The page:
The Celtics admire how the Spurs sustain success and have at least one player, Rajon Rondo, who knows how to maintain that level of play, writes A. Sherrod Blakely of CSNNE.com.“The plays they make, I’m sure Pops [head coach Gregg Popovich] don’t even have to call those plays,” Rondo said. “Once upon a time we had chemistry like that. Kevin [Garnett], Ray [Allen] and Paul [Pierce] and other guys, Perk [Kendrick Perkins], we had been playing together, had four or five training camps together.” Head coach Brad Stevens admitted that the Spurs have some influence on how the current Celtics team plays. “They’ve impacted some of what we do offensively, certainly,” said Stevens, referring to the Celtics playing with great spacing akin to San Antonio. “It’s a fun way to play. And it’s fun to watch. I don’t think you can ever try and be someone else. You have to be your best you. But you can take tidbits from people.”
One of the big question marks in New York for the upcoming season is how well the Knicks will adapt to the triangle offense. Former head coach and current broadcaster Jeff Van Gundy doesn’t believe the offensive scheme by itself will be enough to turn around the franchise, Marc Berman of The New York Post writes. “The triangle itself is just an offense based on freedom of the ball to go to different places, everybody feeling involved,’’ Van Gundy said. “It’s a good thing. It won’t be the triangle itself that will be the reason they win or lose. It’s going to come down to Carmelo Anthony playing exceptionally well. Iman Shumpert and J.R. bouncing back with a big year. J.R. Smith playing well. It’s not going to be because of a system. I think anybody confusing a system with a reason for success is making a huge mistake. Systems don’t win games. Players do.”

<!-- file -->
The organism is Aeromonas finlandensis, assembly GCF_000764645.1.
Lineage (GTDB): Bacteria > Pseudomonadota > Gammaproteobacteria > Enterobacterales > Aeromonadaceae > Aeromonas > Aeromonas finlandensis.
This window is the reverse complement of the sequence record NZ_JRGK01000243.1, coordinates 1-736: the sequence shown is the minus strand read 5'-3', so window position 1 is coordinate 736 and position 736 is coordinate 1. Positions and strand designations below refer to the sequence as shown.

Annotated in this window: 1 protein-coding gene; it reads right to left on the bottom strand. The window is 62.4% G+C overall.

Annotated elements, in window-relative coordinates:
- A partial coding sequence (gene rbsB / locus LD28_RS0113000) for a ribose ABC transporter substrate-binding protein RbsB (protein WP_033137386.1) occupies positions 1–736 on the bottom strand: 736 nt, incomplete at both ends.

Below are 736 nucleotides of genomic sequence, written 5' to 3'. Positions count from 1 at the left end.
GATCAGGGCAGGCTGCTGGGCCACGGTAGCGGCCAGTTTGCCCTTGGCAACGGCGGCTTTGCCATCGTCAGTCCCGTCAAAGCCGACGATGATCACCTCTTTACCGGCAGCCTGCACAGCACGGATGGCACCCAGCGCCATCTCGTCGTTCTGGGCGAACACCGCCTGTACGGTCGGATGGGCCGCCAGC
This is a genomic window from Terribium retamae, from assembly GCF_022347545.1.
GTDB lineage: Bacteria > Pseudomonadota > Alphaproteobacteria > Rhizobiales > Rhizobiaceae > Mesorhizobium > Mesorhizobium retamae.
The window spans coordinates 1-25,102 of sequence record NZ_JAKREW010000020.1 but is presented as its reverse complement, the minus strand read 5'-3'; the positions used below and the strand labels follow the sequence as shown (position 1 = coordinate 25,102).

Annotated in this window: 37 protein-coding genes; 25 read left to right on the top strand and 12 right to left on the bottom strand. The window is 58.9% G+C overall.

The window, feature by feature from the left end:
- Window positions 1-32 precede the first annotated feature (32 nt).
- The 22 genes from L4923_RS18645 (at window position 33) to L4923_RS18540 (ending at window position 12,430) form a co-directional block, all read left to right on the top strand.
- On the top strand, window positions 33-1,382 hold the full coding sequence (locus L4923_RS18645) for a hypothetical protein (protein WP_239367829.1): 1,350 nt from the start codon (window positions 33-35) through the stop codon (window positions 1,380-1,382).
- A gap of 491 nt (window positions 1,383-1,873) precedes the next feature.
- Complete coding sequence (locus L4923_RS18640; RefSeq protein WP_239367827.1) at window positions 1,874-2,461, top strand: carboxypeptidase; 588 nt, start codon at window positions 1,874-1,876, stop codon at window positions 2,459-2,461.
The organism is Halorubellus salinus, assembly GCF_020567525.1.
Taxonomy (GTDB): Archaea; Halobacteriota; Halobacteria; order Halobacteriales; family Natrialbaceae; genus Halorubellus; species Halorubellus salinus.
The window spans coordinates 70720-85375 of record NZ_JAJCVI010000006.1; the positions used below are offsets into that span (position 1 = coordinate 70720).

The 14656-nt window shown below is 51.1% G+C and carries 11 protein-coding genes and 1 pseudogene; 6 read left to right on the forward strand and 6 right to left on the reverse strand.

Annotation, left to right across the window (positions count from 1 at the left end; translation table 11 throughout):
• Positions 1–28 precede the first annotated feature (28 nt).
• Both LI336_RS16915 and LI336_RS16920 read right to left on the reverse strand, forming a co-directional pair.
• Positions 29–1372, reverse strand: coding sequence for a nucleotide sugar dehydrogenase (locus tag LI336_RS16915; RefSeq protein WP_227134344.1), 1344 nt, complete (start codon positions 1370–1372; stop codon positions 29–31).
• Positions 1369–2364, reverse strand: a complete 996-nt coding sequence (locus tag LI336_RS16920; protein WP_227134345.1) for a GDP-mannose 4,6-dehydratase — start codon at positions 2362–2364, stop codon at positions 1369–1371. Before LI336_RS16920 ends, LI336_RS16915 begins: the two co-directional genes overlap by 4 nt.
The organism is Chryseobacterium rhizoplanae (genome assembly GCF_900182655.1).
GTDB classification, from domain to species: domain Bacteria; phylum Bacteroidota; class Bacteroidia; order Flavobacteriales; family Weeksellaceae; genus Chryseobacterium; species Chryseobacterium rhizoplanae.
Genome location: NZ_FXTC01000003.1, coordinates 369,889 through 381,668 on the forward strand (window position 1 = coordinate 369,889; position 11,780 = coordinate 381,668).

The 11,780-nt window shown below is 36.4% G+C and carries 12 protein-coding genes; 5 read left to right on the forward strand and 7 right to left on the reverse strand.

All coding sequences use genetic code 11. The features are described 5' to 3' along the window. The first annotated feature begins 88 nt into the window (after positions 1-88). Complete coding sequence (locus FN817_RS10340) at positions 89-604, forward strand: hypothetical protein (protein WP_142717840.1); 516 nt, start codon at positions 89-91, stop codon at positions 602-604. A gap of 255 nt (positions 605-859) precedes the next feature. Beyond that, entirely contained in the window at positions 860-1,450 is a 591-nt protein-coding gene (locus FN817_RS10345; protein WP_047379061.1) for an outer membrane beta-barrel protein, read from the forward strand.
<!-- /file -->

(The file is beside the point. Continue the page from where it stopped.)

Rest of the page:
Here’s more from the Atlantic Division:
Paul Pierce was stunned by how quickly things changed with the Nets this offseason, Mitch Abramson of the New York Daily News writes. “It just happened so fast,” Pierce said. “I had a chance to talk to Jason [Kidd] and he has his reasons, the way things went down. But like I said, the business — you’ve got to understand the business aspect of it. He moved on. The Nets moved on and people went their different directions. You see that a lot in this business.” Still, Pierce harbors no-ill will towards the franchise, Abramson notes.
Sixers coach Brett Brown said nothing was etched in stone for Philadelphia’s roster, and that the team would consider signing players waived from other teams, Tom Moore of Calkins Media notes (Twitter link). The Sixers still have 20 players on their preseason roster, but only nine of those players have fully guaranteed deals, and four others possess partially guaranteed pacts.
Speaking about his thoughts on the lottery reform vote not passing, Brown said that he wasn’t sure which way the vote would turn out, tweets Moore. “Different times I thought it’d go one way. Other times I thought it’d go the other way,” Brown said. The Sixers had a vested interest in the outcome of the vote since their rebuilding plans are tied to striking it big in the next draft.